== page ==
Finally, it might be argued with justice (and was so argued by Marx and Engels) that this solution requires the great capitalists to do something that isn’t in their interest: why should they do anything but what fills their coffers with more capital to invest? In sum, it might be said that what Carlyle advocates goes against the operation of a market economy, wherein employers takes on workers for as little as they can pay them, and gets them to do as much “surplus labor” as possible to generate capital. The system itself is the most powerful disincentive to change—it benefits those who are already poised to benefit. What Carlyle is arguing against is, quite simply, the brutal fact that a “system” (economic, social, micro or macro) can function robustly for a long time even though the mass of people who make it work don’t benefit from its continuance. And there is nothing within the system itself that tells they winners they should care about this ugly fact—the will towards a moral “fix” has to come from beyond the system, at least initially.

Capitalism isn’t so much immoral as purely economic and amoral. It is entirely capable of solving the ancient problem of production, but when you assail it for not solving the equally ancient problem of distribution, it has nothing to say—that is no concern, properly speaking, of the economic system. Those who have money (congealed, abstract labor power, to borrow from Marx’s terminology) can buy all the things they want; those who have no money can starve unless someone (for religious or other extraneous moral reasons) decides to help them. That is what we call “private charity.” So long as capital keeps getting generated and commodities keep getting themselves produced and sold, the economy rolls along cheerfully—it doesn’t matter much whether one person buys 100 shirts or 100 people buy one shirt; in theory and to some extent in practice, the profits will be there for the taking. Those who are excluded from the magic circle of production, buying, and selling simply don’t count. But of course Carlyle understands that people usually do what is in their own selfish interests—especially when their utilitarian/market “philosophy” proclaims that they ought to do just that very thing. So how do you suppose he would respond to all this criticism of his suggestions? Do you find him anticipating such criticism in the chapters we may have read from Past and Present?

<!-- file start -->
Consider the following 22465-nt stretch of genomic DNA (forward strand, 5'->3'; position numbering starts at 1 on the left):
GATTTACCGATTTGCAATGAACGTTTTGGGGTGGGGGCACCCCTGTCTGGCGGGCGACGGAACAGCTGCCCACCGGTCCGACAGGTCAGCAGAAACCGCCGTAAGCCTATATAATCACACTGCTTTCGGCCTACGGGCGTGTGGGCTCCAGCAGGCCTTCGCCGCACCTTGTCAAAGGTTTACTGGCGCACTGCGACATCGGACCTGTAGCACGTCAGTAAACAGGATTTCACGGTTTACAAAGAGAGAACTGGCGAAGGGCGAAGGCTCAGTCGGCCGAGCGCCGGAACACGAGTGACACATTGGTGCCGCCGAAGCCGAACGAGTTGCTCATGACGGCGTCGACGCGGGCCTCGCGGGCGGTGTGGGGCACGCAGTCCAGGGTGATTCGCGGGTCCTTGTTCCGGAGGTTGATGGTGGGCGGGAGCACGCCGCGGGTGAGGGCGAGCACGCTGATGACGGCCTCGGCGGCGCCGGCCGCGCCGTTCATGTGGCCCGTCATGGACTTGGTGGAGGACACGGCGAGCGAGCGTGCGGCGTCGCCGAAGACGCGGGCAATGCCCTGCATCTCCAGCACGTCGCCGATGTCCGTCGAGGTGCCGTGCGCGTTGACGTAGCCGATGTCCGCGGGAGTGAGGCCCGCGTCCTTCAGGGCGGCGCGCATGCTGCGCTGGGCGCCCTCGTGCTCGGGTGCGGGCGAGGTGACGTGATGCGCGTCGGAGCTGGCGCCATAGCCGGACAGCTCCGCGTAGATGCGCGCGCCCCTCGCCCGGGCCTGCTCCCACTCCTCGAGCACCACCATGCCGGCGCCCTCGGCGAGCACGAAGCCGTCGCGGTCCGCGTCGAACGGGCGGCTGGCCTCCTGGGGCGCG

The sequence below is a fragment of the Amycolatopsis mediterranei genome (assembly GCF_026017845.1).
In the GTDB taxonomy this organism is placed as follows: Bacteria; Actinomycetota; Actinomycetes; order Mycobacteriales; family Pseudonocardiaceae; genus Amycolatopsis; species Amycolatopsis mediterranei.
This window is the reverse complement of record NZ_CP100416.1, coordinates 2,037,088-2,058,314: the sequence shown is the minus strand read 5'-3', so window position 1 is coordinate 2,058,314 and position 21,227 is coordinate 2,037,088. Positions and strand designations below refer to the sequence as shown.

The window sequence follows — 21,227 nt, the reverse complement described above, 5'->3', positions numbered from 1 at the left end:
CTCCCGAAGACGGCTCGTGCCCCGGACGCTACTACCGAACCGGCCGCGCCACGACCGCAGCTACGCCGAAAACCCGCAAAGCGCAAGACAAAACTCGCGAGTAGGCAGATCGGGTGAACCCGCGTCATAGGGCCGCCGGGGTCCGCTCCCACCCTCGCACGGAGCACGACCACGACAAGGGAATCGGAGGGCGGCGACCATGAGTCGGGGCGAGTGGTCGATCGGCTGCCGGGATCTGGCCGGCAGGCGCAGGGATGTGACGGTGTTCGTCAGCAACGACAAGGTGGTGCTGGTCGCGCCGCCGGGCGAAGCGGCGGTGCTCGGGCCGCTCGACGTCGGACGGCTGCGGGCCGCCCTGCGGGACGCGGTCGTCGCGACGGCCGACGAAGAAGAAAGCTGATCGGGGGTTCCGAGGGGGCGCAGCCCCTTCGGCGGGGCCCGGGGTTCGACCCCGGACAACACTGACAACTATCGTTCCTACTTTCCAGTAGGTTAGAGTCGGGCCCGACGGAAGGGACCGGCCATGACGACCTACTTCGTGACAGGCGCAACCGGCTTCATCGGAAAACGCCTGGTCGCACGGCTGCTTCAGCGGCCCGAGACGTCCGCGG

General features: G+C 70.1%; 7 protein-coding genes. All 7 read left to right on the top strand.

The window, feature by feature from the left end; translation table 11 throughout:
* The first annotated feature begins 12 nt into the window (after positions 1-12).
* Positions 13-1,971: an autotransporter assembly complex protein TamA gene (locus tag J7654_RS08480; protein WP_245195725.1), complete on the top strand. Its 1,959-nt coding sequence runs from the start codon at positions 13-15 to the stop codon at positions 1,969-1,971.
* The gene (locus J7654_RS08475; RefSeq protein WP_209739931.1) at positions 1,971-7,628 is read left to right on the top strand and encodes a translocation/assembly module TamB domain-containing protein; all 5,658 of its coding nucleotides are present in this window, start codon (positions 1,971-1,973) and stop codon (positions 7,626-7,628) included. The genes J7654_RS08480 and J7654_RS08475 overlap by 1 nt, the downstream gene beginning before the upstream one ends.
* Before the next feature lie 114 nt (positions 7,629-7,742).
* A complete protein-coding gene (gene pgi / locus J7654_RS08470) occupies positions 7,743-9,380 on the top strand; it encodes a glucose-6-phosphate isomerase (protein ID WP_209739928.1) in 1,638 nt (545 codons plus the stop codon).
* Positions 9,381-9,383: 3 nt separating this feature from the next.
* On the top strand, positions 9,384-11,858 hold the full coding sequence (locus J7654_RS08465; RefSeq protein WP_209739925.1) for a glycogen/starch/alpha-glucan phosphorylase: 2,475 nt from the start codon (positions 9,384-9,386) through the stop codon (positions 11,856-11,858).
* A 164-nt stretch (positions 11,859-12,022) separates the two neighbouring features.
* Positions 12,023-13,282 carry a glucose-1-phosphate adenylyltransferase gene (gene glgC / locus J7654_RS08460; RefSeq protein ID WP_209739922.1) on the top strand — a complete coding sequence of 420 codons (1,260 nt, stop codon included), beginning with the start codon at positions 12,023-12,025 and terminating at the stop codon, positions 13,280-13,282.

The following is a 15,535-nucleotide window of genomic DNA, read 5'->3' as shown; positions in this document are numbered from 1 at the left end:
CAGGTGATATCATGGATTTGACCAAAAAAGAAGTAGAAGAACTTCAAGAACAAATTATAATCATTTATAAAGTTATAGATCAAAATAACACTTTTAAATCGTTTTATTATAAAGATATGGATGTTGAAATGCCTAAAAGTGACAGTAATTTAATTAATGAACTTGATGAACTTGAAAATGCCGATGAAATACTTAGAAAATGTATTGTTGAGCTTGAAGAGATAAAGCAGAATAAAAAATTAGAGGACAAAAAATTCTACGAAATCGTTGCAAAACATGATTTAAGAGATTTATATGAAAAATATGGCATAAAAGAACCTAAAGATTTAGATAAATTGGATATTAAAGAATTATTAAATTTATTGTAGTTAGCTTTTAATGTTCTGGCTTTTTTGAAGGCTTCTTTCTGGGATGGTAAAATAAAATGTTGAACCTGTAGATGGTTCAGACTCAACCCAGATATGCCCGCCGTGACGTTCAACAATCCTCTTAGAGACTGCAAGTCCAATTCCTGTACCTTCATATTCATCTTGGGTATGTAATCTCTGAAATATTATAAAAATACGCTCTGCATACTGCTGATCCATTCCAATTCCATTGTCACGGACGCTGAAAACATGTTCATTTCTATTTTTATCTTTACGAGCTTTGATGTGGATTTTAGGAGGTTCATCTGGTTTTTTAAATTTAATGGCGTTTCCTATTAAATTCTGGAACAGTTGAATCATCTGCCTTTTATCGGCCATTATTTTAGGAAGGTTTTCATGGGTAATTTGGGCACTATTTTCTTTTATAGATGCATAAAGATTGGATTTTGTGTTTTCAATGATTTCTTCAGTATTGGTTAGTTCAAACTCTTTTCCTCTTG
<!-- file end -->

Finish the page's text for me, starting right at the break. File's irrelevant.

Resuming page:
Page-by-Page Notes on Sartor Resartus

“The Everlasting No”

1006. “Have we not seen him disappointed…?” Such references point to the storm and stress movement in German literature, and in particular to Goethe’s book the sorrows of young Werther.immediately below, the author refers to Teufelsdröckh’s loss of faith, and then Deism comes in for criticism.

1007. “Foolish Word-monger….” Materialism and logic churn out false belief and offer false happiness. Carlyle and Teufelsdröckh oppose Jeremy Bentham’s radical utilitarian movement. Towards the bottom of the page, the narrator says that even doubt leads to God.

1008. “His heaven-written Law still stood legible and sacred there.” Quack muttering from a quack prophet—this will be a consistent theme. “Our Works are the mirror wherein the spirit first sees its natural lineaments.” Know what you can work at, says Teufelsdröckh. Work is of course a key concept in Continental philosophy, especially in Hegel and Marx. Perhaps Carlyle would agree with Oscar Wilde at least in saying that only shallow people know themselves, although Oscar Wilde would never posit work as the answer to this problem. “A feeble unit in the middle of the threatening Infinitude, I seemed to have nothing given me but eyes, whereby to discern my own wretchedness.” Teufelsdröckh is spinning his wheels on speculation not directed towards any object. He is an alienated intellectual. The steam engine universe threatens to run him down.